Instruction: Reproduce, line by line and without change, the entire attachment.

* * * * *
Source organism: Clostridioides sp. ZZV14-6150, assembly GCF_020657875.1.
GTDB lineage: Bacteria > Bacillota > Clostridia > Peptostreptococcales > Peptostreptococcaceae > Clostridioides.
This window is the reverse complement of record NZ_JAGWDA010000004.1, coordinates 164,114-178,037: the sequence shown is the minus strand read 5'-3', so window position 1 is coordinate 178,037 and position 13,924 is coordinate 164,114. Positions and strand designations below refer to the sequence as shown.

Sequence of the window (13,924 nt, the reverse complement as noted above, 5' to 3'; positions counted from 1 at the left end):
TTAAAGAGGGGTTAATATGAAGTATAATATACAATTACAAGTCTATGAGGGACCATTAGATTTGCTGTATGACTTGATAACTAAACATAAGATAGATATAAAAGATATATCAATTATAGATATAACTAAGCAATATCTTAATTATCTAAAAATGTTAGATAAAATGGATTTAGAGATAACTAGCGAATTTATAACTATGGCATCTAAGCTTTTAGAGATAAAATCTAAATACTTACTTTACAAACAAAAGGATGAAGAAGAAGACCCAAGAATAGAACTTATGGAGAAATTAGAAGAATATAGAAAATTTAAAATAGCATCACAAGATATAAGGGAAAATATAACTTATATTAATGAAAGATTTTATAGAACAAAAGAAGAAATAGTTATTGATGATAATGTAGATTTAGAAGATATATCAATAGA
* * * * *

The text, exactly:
Source organism: Clostridioides sp. ZZV14-6150, assembly GCF_020657875.1.
GTDB lineage: Bacteria > Bacillota > Clostridia > Peptostreptococcales > Peptostreptococcaceae > Clostridioides.
This window is the reverse complement of record NZ_JAGWDA010000004.1, coordinates 164,114-178,037: the sequence shown is the minus strand read 5'-3', so window position 1 is coordinate 178,037 and position 13,924 is coordinate 164,114. Positions and strand designations below refer to the sequence as shown.

Sequence of the window (13,924 nt, the reverse complement as noted above, 5' to 3'; positions counted from 1 at the left end):
TTAAAGAGGGGTTAATATGAAGTATAATATACAATTACAAGTCTATGAGGGACCATTAGATTTGCTGTATGACTTGATAACTAAACATAAGATAGATATAAAAGATATATCAATTATAGATATAACTAAGCAATATCTTAATTATCTAAAAATGTTAGATAAAATGGATTTAGAGATAACTAGCGAATTTATAACTATGGCATCTAAGCTTTTAGAGATAAAATCTAAATACTTACTTTACAAACAAAAGGATGAAGAAGAAGACCCAAGAATAGAACTTATGGAGAAATTAGAAGAATATAGAAAATTTAAAATAGCATCACAAGATATAAGGGAAAATATAACTTATATTAATGAAAGATTTTATAGAACAAAAGAAGAAATAGTTATTGATGATAATGTAGATTTAGAAGATATATCAATAGA